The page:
Ideally, you know who your audience is before you sit down to write. A book is a conversation between the author and the reader. If you don’t know who you mean to speak with, it’s awfully hard to dial the correct phone number. That said, if you aren’t sure what your audience looks like after you finish your first draft, ask yourself these questions before editing.
Who Is Your Protagonist?
Your POV character’s age, gender, and situation should attract your audience. Readers empathize with characters with whom they share major attributes. That’s why the biggest defining element of YA fiction is the POV characters’ ages. Teens want to read about teens. The gap in reading material for readers 18-30 sparked the inception of New Adult Fiction. Adults who prefer to read about other adults typically go straight to their preferred genre sections because these usually feature adult protagonists they can relate to.
Although sex and gender do not have quite the same impact as age, keep in mind that more women read The Handmaid’s Tale than men, even though it’s considered an important piece of 20th Century literature. That doesn’t mean you must write about men to get a bigger audience! Just be aware of reader bias and determine who will be most interested in your story. Are you writing specifically for men or anyone who shares particular interests and experiences?
Does Your Book Fit a Genre?
Slipping your book into an established genre is a quick and easy way to find a ready readership. If you write speculative fiction, you probably read it, too, so you know what this particular audience wants. Books with dragons and wizards appeal to fantasy fans. Stories filled with sexual tension and romantic overtones belong in the romance category.
What Is in Focus?
Apart from genre devotees, who would identify with or enjoy your plot’s primary focus? Who would take away something meaningful from your main themes? LGBTQ+ readers tend to read across genre lines because there are still relative few books starring characters who are anything but straight and cis gender. Ethnic and racial minorities have the same frustrations and also read broadly to support authors and characters of color.
Do you discuss war in your book from a medical or unique psychological perspective? Do you deal with abuse or addiction? Look for real life struggles echoed in your fiction world’s drama. Just as you deal with your own demons through print, many readers wrestle with theirs through fictional reflections.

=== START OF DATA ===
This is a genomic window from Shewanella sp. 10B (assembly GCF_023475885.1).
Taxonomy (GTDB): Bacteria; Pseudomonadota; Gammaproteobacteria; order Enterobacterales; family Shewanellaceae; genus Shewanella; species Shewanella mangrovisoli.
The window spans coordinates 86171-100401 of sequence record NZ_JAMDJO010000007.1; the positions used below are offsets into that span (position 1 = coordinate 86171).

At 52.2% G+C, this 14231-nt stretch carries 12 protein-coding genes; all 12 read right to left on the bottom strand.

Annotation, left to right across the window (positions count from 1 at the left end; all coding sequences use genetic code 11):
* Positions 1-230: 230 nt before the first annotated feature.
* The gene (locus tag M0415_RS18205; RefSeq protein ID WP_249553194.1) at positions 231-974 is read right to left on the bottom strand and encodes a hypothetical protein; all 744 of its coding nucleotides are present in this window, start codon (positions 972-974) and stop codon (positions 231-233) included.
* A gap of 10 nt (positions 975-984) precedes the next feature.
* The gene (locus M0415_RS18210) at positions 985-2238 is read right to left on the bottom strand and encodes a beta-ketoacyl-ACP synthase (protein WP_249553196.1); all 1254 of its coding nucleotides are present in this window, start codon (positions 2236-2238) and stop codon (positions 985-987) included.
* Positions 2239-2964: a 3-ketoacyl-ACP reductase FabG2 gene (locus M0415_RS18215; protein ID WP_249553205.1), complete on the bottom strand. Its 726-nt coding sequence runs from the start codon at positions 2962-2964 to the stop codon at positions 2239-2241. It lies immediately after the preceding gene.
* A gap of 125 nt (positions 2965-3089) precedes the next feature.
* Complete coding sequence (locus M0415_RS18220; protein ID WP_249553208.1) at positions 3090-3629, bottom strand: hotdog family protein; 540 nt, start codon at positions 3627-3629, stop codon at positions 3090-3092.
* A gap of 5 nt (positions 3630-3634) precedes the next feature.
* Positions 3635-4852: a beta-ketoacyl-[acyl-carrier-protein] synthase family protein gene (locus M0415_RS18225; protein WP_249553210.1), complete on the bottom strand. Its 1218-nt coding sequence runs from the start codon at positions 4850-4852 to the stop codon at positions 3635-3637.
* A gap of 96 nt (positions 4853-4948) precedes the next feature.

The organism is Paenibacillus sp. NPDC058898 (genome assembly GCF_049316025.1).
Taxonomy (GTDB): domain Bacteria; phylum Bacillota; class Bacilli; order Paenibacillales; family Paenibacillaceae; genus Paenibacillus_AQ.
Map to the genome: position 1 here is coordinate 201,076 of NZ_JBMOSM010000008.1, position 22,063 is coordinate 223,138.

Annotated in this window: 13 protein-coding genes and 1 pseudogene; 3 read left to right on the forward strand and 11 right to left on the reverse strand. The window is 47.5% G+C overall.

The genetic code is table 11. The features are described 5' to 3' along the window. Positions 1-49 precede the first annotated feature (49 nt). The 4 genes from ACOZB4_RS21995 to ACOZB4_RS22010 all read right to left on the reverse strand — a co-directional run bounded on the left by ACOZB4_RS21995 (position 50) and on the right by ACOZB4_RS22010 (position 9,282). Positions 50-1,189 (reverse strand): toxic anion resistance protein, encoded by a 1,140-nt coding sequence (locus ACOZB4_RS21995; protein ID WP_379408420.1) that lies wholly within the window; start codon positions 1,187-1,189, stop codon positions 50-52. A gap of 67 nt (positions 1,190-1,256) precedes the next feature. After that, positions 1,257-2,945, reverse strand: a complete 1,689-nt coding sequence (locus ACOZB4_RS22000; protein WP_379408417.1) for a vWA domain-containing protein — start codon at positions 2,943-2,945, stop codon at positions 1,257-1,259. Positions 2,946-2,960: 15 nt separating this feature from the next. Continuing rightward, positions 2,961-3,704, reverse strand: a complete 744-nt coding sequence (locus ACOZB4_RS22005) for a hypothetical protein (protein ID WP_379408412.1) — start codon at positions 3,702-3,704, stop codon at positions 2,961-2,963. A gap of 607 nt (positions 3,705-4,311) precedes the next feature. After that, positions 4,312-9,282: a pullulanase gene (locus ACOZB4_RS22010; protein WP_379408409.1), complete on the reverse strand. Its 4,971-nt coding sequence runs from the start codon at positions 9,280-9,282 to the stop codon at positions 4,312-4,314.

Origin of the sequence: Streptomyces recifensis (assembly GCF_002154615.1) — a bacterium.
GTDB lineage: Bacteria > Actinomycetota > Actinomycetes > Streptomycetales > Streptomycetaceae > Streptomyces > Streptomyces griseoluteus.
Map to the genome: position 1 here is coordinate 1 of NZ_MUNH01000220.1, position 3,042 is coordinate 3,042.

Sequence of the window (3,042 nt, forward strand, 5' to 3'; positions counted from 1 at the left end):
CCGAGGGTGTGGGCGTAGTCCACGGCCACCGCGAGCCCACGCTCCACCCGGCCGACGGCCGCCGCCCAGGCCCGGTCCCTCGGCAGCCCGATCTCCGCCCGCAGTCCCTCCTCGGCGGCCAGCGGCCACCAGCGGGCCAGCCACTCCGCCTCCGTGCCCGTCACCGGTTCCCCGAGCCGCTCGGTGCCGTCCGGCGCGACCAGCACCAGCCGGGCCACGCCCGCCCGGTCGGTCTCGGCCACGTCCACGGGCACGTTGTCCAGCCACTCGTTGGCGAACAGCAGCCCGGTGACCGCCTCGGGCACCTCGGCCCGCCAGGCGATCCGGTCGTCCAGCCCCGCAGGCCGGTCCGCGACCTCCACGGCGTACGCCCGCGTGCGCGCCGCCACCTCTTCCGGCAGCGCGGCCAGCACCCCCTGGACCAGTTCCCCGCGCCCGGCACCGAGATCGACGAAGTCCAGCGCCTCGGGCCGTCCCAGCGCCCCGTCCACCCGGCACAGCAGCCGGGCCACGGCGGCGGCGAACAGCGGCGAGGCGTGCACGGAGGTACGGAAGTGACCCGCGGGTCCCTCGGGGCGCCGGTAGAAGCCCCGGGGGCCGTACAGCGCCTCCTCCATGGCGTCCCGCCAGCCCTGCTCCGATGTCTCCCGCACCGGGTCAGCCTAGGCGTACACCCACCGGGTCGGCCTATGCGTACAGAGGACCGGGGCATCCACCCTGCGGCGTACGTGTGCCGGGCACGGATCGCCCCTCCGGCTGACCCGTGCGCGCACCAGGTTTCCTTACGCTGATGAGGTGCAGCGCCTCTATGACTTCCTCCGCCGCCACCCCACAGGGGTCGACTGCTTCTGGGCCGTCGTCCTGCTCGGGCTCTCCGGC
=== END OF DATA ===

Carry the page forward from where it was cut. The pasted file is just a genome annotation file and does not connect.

Who WON’T Like Your Story?
All books are influenced by your personal worldview, and wrestling with character development with any kind of depth will pull out some of our own biases and preferences. However, if your book is written expressly to convert people who don’t agree with you, you’re likely committing some pretty serious plot sins. More importantly, you’re isolating the audience you want to reach. In these cases, you’re probably writing to the wrong audience.
Christian fiction is a good example. There is nothing wrong with writing as a Christian for other Christians. You know your audience! Great work! There are entire bookstores dedicated to your genre! However, when you write a book to show outsiders how great your faith is and how horrible their world is in comparison, you lose them right off the bat. You aren’t writing for them. You are writing for other Christians. Christian fiction has a niche readership, and you have to respect that as you write. It isn’t a good thing or a bad thing, it’s just a matter of identifying your audience.
This lesson is the same for many other genres, like horror and romance, which almost always offend someone. That is fine. You aren’t writing for those readers. Keep your true audience in mind.
Have you figured out who’s in the audience? Keep asking questions. If you get really stuck, send your draft to two or three trusted beta readers. They should be able to help!